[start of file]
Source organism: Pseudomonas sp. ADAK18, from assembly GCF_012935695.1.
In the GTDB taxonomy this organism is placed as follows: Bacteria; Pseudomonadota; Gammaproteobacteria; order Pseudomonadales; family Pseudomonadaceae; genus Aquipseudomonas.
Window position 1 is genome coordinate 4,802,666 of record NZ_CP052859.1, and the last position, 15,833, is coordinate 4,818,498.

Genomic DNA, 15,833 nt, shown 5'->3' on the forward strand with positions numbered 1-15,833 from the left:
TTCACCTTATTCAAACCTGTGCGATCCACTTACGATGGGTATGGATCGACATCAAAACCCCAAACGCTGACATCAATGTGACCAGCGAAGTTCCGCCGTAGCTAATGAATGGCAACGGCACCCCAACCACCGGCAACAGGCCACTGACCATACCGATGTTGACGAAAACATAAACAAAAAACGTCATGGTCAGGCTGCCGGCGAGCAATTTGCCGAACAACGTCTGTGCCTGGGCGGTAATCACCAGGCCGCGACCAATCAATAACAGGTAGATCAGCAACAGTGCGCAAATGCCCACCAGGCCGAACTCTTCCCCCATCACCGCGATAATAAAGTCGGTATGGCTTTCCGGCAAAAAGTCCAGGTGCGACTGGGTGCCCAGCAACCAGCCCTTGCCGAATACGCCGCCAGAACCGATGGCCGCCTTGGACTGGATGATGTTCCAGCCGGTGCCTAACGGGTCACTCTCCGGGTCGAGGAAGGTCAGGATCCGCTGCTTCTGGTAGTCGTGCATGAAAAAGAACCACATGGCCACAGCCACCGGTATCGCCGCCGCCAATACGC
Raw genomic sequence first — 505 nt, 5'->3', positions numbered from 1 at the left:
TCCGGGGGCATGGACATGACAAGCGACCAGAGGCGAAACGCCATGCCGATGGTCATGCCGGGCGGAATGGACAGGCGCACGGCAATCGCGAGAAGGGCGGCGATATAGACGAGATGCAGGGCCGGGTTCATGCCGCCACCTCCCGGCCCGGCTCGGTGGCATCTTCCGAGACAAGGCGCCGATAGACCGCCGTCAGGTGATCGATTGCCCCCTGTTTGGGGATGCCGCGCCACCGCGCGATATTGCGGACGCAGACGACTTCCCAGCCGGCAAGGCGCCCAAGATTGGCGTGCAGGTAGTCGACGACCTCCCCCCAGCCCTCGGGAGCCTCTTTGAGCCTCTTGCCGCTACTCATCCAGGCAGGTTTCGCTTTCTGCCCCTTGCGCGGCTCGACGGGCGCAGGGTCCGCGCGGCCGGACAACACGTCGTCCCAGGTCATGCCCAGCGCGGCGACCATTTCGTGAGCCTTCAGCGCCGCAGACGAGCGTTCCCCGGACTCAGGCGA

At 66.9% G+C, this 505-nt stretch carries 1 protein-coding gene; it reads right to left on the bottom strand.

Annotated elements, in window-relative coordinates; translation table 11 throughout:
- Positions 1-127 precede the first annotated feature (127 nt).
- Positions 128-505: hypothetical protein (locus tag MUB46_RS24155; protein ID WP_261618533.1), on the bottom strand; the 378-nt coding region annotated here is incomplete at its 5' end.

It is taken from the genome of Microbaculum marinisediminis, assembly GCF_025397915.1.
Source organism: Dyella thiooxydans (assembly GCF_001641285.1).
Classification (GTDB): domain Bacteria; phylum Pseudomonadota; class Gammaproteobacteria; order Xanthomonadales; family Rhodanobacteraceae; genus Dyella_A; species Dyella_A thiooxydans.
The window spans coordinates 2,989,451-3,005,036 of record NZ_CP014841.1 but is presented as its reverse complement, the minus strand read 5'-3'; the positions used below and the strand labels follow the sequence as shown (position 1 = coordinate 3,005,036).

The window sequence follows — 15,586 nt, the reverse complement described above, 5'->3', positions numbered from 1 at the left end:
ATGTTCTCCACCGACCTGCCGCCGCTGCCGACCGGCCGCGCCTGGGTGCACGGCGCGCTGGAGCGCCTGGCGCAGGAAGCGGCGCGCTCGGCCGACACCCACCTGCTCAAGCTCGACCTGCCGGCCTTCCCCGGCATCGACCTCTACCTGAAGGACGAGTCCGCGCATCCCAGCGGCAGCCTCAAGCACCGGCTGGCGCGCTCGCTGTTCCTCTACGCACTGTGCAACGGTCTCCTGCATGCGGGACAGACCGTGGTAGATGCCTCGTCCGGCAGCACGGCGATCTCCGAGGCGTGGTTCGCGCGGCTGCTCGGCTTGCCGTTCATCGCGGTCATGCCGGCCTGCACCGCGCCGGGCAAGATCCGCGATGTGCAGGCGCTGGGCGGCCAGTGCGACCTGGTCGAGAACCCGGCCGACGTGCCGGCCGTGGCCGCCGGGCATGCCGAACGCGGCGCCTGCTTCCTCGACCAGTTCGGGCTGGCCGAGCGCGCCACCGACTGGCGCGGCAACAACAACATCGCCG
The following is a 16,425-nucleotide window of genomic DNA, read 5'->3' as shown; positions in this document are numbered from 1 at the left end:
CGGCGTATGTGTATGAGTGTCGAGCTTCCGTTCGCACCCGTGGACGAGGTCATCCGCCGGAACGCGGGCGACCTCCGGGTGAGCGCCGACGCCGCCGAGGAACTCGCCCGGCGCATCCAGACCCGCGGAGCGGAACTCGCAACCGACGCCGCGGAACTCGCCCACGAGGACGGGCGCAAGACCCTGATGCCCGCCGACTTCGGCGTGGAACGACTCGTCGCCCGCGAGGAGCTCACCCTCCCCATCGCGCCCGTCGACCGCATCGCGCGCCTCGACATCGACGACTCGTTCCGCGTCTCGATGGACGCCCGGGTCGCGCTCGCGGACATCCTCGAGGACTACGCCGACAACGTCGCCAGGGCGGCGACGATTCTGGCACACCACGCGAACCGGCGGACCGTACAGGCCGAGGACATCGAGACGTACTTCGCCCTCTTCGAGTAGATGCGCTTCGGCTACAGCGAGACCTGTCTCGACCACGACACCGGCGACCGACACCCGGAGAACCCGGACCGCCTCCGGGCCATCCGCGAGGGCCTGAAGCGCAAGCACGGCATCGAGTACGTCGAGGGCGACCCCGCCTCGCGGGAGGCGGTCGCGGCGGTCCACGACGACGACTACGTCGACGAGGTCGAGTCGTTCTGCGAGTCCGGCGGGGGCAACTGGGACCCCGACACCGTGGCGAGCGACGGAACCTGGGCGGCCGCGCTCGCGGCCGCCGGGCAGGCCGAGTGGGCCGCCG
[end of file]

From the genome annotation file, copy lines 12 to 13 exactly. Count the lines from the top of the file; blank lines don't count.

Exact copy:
It is taken from the genome of Microbaculum marinisediminis, assembly GCF_025397915.1.
Source organism: Dyella thiooxydans (assembly GCF_001641285.1).